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Neural substrates of individual differences in human fear learning: evidence from concurrent fMRI, fear-potentiated startle, and US-expectancy data.

van Well S, Visser RM, Scholte HS, Kindt M - Cogn Affect Behav Neurosci (2012)

Bottom Line: Fear learning was evident from the differential expressions of fear (CS(+) > CS(-)) at both the behavioral level (startle potentiation and US expectancy) and the neural level (in amygdala, anterior cingulate cortex, hippocampus, and insula).We examined individual differences in discriminative fear conditioning by classifying participants (as conditionable vs. unconditionable) according to whether they showed successful differential startle potentiation.This revealed that the individual differences in the emotional expression of discriminative fear learning (startle potentiation) were reflected in differential amygdala activation, regardless of the cognitive expression of fear learning (CS-US contingency or hippocampal activation).

View Article: PubMed Central - PubMed

Affiliation: University of Amsterdam, Amsterdam, The Netherlands.

ABSTRACT
To provide insight into individual differences in fear learning, we examined the emotional and cognitive expressions of discriminative fear conditioning in direct relation to its neural substrates. Contrary to previous behavioral-neural (fMRI) research on fear learning--in which the emotional expression of fear was generally indexed by skin conductance--we used fear-potentiated startle, a more reliable and specific index of fear. While we obtained concurrent fear-potentiated startle, neuroimaging (fMRI), and US-expectancy data, healthy participants underwent a fear-conditioning paradigm in which one of two conditioned stimuli (CS(+) but not CS(-)) was paired with a shock (unconditioned stimulus [US]). Fear learning was evident from the differential expressions of fear (CS(+) > CS(-)) at both the behavioral level (startle potentiation and US expectancy) and the neural level (in amygdala, anterior cingulate cortex, hippocampus, and insula). We examined individual differences in discriminative fear conditioning by classifying participants (as conditionable vs. unconditionable) according to whether they showed successful differential startle potentiation. This revealed that the individual differences in the emotional expression of discriminative fear learning (startle potentiation) were reflected in differential amygdala activation, regardless of the cognitive expression of fear learning (CS-US contingency or hippocampal activation). Our study provides the first evidence for the potential of examining startle potentiation in concurrent fMRI research on fear learning.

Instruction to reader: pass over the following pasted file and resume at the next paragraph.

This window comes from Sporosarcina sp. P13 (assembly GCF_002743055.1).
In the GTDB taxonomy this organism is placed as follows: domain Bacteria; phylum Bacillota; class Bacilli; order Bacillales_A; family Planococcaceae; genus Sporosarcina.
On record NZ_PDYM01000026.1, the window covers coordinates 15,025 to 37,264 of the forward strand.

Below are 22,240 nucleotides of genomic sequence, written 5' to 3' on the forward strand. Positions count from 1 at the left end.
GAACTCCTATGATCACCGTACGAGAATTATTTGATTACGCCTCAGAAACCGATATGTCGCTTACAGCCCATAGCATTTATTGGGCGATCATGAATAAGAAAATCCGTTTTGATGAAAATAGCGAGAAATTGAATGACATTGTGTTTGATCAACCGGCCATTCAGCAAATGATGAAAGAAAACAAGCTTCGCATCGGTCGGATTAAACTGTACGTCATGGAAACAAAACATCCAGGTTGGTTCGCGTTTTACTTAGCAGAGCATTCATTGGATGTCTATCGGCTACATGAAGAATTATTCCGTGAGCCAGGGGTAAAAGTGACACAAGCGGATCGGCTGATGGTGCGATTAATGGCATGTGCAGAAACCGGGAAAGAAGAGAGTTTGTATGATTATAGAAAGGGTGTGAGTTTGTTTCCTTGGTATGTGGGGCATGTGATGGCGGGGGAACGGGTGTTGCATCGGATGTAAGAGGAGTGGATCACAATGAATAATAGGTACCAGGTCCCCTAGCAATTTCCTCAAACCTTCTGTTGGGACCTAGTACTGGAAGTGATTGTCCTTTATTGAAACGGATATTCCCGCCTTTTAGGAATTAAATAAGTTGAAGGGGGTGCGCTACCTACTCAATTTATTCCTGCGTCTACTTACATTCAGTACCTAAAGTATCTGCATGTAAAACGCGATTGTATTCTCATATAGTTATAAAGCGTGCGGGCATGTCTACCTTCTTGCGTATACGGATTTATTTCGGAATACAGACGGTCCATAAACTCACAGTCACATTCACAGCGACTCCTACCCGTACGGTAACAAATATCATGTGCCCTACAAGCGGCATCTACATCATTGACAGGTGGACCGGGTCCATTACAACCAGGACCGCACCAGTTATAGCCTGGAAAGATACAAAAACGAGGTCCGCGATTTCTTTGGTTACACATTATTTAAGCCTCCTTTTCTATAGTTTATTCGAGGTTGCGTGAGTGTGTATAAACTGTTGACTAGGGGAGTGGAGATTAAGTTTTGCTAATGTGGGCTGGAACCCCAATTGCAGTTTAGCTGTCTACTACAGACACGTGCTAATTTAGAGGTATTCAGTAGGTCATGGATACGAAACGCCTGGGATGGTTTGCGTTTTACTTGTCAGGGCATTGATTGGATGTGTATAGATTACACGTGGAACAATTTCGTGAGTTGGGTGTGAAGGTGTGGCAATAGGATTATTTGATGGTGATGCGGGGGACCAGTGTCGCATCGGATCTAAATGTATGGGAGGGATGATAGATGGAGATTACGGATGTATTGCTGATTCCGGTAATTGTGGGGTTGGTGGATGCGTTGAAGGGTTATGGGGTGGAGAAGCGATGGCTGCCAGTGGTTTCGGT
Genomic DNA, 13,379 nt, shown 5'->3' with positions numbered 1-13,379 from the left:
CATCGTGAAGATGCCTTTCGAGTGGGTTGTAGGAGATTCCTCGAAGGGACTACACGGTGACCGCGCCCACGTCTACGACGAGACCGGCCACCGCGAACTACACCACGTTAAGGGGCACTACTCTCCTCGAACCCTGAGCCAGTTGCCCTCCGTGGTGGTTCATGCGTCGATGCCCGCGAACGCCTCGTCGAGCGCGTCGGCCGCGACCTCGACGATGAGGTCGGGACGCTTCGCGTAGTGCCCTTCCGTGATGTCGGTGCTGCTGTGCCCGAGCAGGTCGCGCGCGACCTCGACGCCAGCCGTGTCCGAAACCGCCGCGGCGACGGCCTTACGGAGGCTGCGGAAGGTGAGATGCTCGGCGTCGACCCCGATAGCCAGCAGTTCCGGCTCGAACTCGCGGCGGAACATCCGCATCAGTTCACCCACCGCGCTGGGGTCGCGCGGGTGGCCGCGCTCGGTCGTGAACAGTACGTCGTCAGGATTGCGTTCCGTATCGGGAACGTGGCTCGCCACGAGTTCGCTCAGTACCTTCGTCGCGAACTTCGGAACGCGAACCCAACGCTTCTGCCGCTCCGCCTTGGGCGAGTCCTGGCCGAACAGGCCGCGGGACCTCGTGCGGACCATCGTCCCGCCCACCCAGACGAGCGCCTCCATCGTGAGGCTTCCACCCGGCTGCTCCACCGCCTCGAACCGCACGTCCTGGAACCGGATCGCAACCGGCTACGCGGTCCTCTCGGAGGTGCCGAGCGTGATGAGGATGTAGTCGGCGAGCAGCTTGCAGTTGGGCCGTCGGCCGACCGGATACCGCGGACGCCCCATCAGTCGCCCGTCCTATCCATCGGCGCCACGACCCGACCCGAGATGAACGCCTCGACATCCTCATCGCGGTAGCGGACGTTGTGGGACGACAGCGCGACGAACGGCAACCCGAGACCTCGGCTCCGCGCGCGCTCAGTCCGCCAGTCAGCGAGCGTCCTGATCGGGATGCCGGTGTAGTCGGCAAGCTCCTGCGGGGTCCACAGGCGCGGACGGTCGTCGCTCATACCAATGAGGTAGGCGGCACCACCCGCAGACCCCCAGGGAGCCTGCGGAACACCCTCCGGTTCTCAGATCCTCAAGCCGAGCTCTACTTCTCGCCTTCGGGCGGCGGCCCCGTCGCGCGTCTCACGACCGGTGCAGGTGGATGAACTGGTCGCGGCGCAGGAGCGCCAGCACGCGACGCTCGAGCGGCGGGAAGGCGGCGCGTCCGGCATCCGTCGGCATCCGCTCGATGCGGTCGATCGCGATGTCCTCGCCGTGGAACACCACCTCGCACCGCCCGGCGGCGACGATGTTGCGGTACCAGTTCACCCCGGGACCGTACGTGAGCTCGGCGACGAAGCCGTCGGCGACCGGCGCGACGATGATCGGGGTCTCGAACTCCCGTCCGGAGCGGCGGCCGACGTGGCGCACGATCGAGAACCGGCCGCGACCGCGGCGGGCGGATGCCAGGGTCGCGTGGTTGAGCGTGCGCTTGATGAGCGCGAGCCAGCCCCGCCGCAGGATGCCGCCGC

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Electromyographic (EMG) traces, along with a schematic representation of the stimulus presentation during scanning. The upper panels show typical EMG recordings before (a) and after (b) magnetic resonance imaging artifact correction. The lower panels illustrate the presentation of the conditioned stimulus (CS), the unconditioned stimulus (US), and the startle probe (panels c, d and e, respectively) and indicate the start of the acquisition of a brain volume (f)
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Fig1: Electromyographic (EMG) traces, along with a schematic representation of the stimulus presentation during scanning. The upper panels show typical EMG recordings before (a) and after (b) magnetic resonance imaging artifact correction. The lower panels illustrate the presentation of the conditioned stimulus (CS), the unconditioned stimulus (US), and the startle probe (panels c, d and e, respectively) and indicate the start of the acquisition of a brain volume (f)

Mentions: The raw EMG data set was offline corrected for scanner artifacts using the Brain Vision Analyzer software (version 1.05, Brain Products GmbH, Munich, Germany). First, each EMG data file was up-sampled to 20480 Hz and slice volumes were aligned (for synchronizing the clocks of the EMG and fMRI devices). Thereafter, gradient and pulse artifacts were removed, according to the algorithm proposed by Allen et al. (2000), by subtracting an artifact template from the EMG data using a baseline-corrected sliding average of 25 consecutive volumes. Each corrected EMG signal was then down-sampled to the initial sampling frequency (2048 Hz) and low-pass filtered (512 Hz) to reduce residual scanner artifacts. In addition, a 50-Hz notch filter was applied. Visual inspection of the raw and corrected EMG data indicated that the average template subtraction method was effective in removing MRI artifacts from the EMG signal (see Fig. 1a and b). Subsequently, to compute fear-potentiated startle responses, peak amplitudes were identified from the corrected EMG data over the period of 200 ms following startle probe onset by using the home-built VSRRP98 software (VSRRP98: www.test.uva.nl/ozi_psychology/index.php?Page=Software). To adjust for between-participants differences in startle responsivity, startle responses were converted to t scores, within participants for each day separately. Finally, missing data (M = 5.6%, SD = 6.6%) were replaced by using the linear-trend-at-point method.Fig. 1